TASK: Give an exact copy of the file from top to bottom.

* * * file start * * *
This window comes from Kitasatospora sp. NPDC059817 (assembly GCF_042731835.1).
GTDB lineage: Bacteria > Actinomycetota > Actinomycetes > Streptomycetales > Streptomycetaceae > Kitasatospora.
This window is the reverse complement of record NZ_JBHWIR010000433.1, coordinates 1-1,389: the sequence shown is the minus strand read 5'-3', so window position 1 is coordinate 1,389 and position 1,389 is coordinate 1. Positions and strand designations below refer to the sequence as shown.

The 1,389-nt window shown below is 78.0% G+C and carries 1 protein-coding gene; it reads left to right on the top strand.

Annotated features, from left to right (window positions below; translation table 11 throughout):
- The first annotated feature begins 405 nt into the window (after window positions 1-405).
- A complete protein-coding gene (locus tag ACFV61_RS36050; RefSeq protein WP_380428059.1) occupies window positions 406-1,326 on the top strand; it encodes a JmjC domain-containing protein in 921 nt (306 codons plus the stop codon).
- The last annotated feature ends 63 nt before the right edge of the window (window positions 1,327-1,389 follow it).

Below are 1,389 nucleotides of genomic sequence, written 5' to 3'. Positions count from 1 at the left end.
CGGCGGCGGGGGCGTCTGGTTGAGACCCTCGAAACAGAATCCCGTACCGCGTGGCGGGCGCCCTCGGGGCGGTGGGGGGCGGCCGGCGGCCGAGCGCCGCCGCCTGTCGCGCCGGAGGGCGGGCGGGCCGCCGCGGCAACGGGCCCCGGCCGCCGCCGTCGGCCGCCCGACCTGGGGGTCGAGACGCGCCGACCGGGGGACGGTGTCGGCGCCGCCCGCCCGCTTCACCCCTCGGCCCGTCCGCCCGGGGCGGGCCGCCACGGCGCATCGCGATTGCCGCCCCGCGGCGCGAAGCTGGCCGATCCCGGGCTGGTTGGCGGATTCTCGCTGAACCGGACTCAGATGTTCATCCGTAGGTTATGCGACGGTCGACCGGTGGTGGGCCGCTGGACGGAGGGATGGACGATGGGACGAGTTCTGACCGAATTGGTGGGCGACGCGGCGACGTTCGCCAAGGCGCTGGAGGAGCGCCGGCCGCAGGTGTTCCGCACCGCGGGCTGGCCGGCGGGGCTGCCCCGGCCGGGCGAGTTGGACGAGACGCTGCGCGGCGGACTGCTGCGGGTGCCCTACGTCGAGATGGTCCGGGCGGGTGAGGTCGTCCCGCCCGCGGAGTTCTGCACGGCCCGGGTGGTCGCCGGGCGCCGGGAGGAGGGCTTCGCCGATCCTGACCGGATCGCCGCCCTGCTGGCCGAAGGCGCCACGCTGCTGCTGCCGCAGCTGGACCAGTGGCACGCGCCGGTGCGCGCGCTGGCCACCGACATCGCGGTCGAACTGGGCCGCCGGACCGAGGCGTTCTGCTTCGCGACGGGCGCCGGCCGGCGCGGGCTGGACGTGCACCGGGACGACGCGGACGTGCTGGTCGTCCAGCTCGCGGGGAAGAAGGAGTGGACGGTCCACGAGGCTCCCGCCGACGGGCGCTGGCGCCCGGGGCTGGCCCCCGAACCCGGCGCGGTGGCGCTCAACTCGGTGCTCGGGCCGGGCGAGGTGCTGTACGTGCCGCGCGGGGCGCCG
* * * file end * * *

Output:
This window comes from Kitasatospora sp. NPDC059817 (assembly GCF_042731835.1).
GTDB lineage: Bacteria > Actinomycetota > Actinomycetes > Streptomycetales > Streptomycetaceae > Kitasatospora.
This window is the reverse complement of record NZ_JBHWIR010000433.1, coordinates 1-1,389: the sequence shown is the minus strand read 5'-3', so window position 1 is coordinate 1,389 and position 1,389 is coordinate 1. Positions and strand designations below refer to the sequence as shown.

The 1,389-nt window shown below is 78.0% G+C and carries 1 protein-coding gene; it reads left to right on the top strand.

Annotated features, from left to right (window positions below; translation table 11 throughout):
- The first annotated feature begins 405 nt into the window (after window positions 1-405).
- A complete protein-coding gene (locus tag ACFV61_RS36050; RefSeq protein WP_380428059.1) occupies window positions 406-1,326 on the top strand; it encodes a JmjC domain-containing protein in 921 nt (306 codons plus the stop codon).
- The last annotated feature ends 63 nt before the right edge of the window (window positions 1,327-1,389 follow it).

Below are 1,389 nucleotides of genomic sequence, written 5' to 3'. Positions count from 1 at the left end.
CGGCGGCGGGGGCGTCTGGTTGAGACCCTCGAAACAGAATCCCGTACCGCGTGGCGGGCGCCCTCGGGGCGGTGGGGGGCGGCCGGCGGCCGAGCGCCGCCGCCTGTCGCGCCGGAGGGCGGGCGGGCCGCCGCGGCAACGGGCCCCGGCCGCCGCCGTCGGCCGCCCGACCTGGGGGTCGAGACGCGCCGACCGGGGGACGGTGTCGGCGCCGCCCGCCCGCTTCACCCCTCGGCCCGTCCGCCCGGGGCGGGCCGCCACGGCGCATCGCGATTGCCGCCCCGCGGCGCGAAGCTGGCCGATCCCGGGCTGGTTGGCGGATTCTCGCTGAACCGGACTCAGATGTTCATCCGTAGGTTATGCGACGGTCGACCGGTGGTGGGCCGCTGGACGGAGGGATGGACGATGGGACGAGTTCTGACCGAATTGGTGGGCGACGCGGCGACGTTCGCCAAGGCGCTGGAGGAGCGCCGGCCGCAGGTGTTCCGCACCGCGGGCTGGCCGGCGGGGCTGCCCCGGCCGGGCGAGTTGGACGAGACGCTGCGCGGCGGACTGCTGCGGGTGCCCTACGTCGAGATGGTCCGGGCGGGTGAGGTCGTCCCGCCCGCGGAGTTCTGCACGGCCCGGGTGGTCGCCGGGCGCCGGGAGGAGGGCTTCGCCGATCCTGACCGGATCGCCGCCCTGCTGGCCGAAGGCGCCACGCTGCTGCTGCCGCAGCTGGACCAGTGGCACGCGCCGGTGCGCGCGCTGGCCACCGACATCGCGGTCGAACTGGGCCGCCGGACCGAGGCGTTCTGCTTCGCGACGGGCGCCGGCCGGCGCGGGCTGGACGTGCACCGGGACGACGCGGACGTGCTGGTCGTCCAGCTCGCGGGGAAGAAGGAGTGGACGGTCCACGAGGCTCCCGCCGACGGGCGCTGGCGCCCGGGGCTGGCCCCCGAACCCGGCGCGGTGGCGCTCAACTCGGTGCTCGGGCCGGGCGAGGTGCTGTACGTGCCGCGCGGGGCGCCG